Other notable Parker pens from the post-war era include the Parkette, a low-priced, lever-filler model from the early 1950s that looked like a 51 but was marketed to students; the Parker Jotter, which was Parker’s 1954 entry into the ballpoint pen wars (the 51 Jotter resembled the famous Parker 51); the self-wicking (but, at $20, expensive for its time) Parker 61 from 1956; and the Parker 75 of 1964, whose silver, engraved, grid-pattern body was an instant classic.
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Travel: CalendarMadison.com, December 21st
The Rock County Historical Society celebrates Janesville's longtime Parker Pen Co., with an updated exhibit titled “Making Their Mark: 125 Years of Parker Pen.” The exhibit — at Olde Towne Mall, 20 S. Main St. — includes items previously on display...Read more
Pen pals of over 50 years and many miles reuniteThousand Oaks Acorn, December 17th
Pallitto was inside the Parker Pen Pavilion at the 1964 World's Fair in New York City when she received the name and address of a stranger a world away as part of a promotion for the U.S. pen manufacturer. She doesn't remember what she wrote in the...Read more
Alfreda L. Johnston, Janesville, WI (1937-2014)Gazettextra, December 16th
Alfreda L. Johnston, age 77, of Janesville, died Saturday, Dec. 13, 2014, at home. She was born on June 6, 1937, in Utica, WI, the daughter of Alfred and Mae (Guist) Hiller. Alfreda had been employed by Parker Pen, J. M. Bostwick Store, and had...Read more
The Artist: A retrospective celebrates the genius of Ruth Prawer JhabvalaThe Indian Express, December 16th
She was a disciplined lady, who wrote daily between 10 am and 1 pm, and always used a Parker pen to write the first draft. She wrote the final draft on her typewriter. A set of movie posters on display show the work done by Merchant Ivory Productions...Read more
From Quill To Stylus, The Evolution Of The PenHuffington Post UK, December 10th
However, the Parker Pen Company attempts to sum it up, explaining that: “A good pen is a mark of quality and style – unrivalled aesthetics, technical innovation and the care of advanced and skilled craftsmanship are all key factors when qualifying the...Read more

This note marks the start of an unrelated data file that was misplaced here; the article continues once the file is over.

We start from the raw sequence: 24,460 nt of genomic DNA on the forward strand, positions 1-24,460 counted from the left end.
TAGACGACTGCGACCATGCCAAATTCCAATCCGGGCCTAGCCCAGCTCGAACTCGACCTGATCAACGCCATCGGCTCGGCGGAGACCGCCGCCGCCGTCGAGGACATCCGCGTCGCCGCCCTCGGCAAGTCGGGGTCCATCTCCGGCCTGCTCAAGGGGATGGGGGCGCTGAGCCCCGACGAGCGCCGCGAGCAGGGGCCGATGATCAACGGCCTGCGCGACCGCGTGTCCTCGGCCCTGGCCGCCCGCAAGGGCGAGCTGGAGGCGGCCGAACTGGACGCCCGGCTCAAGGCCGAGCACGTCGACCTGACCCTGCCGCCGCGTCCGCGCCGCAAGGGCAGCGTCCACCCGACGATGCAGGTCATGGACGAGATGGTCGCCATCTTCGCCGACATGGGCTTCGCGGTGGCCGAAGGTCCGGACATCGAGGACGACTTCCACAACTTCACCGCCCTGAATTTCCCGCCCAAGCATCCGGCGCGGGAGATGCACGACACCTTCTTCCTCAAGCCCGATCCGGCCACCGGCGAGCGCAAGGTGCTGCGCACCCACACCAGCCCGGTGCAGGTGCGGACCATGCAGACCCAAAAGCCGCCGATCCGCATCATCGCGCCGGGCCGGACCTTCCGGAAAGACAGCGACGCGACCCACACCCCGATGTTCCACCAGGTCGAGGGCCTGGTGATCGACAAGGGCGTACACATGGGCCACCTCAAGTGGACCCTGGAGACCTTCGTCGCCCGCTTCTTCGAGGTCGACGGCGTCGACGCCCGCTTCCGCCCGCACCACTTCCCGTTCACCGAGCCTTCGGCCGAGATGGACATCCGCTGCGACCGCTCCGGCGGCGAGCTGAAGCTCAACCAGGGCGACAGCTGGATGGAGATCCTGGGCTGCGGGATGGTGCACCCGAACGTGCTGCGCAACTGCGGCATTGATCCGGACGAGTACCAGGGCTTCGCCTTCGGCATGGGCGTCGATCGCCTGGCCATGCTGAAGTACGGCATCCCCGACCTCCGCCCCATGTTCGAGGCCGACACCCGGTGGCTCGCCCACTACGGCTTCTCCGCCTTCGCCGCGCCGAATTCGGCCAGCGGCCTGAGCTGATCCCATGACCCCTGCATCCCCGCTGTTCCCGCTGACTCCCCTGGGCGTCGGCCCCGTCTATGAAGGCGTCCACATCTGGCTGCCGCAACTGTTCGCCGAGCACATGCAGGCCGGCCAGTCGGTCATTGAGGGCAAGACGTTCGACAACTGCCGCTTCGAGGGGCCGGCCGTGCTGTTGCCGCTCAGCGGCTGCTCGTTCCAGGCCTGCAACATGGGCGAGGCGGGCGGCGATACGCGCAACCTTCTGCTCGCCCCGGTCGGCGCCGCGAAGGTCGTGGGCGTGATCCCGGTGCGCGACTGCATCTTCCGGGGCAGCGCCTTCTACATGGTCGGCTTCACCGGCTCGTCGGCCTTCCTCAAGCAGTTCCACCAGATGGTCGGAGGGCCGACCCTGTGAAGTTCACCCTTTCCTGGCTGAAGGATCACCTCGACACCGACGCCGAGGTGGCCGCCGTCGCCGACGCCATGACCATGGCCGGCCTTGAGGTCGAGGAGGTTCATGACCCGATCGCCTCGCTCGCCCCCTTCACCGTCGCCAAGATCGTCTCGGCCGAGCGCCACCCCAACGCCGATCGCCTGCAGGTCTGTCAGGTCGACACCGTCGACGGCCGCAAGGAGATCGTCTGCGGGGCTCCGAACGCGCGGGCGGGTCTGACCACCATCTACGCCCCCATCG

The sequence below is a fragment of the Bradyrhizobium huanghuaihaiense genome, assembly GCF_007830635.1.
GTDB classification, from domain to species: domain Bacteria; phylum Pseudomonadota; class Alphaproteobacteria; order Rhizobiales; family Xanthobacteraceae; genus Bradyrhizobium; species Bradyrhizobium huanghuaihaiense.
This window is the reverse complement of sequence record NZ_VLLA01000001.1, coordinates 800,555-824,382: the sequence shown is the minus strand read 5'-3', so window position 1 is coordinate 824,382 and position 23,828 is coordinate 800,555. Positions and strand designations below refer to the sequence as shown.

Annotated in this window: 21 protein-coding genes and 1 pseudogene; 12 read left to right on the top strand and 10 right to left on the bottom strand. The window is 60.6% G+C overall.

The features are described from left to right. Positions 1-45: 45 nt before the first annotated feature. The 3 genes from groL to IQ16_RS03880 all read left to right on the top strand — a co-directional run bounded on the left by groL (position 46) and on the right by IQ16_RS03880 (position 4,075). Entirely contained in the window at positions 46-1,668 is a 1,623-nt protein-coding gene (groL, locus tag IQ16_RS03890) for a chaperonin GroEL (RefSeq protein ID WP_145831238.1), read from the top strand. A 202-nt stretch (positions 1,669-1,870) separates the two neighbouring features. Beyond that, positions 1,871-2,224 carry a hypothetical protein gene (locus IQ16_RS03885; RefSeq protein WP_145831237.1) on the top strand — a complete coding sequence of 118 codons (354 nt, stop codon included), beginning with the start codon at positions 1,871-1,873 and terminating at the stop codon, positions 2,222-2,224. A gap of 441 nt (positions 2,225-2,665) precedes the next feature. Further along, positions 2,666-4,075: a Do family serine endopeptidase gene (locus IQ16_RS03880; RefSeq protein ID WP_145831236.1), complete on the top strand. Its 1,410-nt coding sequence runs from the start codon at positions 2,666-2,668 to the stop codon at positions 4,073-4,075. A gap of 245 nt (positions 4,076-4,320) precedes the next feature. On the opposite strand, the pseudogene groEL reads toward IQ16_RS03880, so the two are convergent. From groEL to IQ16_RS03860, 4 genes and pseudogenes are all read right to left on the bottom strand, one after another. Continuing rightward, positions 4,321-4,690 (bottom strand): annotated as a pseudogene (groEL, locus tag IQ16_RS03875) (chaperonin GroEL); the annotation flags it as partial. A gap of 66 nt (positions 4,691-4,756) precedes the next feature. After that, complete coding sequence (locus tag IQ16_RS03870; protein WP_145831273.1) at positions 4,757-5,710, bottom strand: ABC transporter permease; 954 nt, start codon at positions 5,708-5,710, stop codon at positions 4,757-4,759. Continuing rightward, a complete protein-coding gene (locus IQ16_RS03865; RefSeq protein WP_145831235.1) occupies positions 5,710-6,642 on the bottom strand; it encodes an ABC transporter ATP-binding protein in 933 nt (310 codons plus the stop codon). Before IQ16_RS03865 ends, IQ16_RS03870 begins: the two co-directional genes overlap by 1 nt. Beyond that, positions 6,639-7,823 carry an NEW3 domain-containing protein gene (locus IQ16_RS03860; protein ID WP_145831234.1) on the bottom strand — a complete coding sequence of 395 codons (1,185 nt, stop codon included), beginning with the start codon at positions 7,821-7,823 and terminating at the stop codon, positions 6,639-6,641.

Dorothy Ann Murray, Janesville, WI (1922-2014)Janesville Gazette, December 9th
Dorothy was a Janesville resident, all her life and was employed at the Parker Pen Company. She was a member of St. John Vianney Catholic Church. Dorothy is survived by a nephew, Richard (Cheryl) Murray of Middleton, WI; and a niece, Patricia (Joseph) ...Read more
The return of an icon: Parker unveils new Duofold pens to celebrate its 125th ...CITY A.M., December 4th
Parker has delved into its history to celebrate its 125th anniversary – and the classic Duofold is better than ever. Who among us hasn't received the gift of a Parker pen? From our earliest academic achievements to milestone birthdays and, of course, ...Read more
Steve Knox: Could SHINE be the next Parker Pen for Janesville?Janesville Gazette, September 15th
The one world-class company that will always have a large place in my heart is Parker Pen. Granted, I wasn't alive during the 'good old days' of Parker but ever since I was little I had a fascination with the product and the company. Maybe it was the...Read more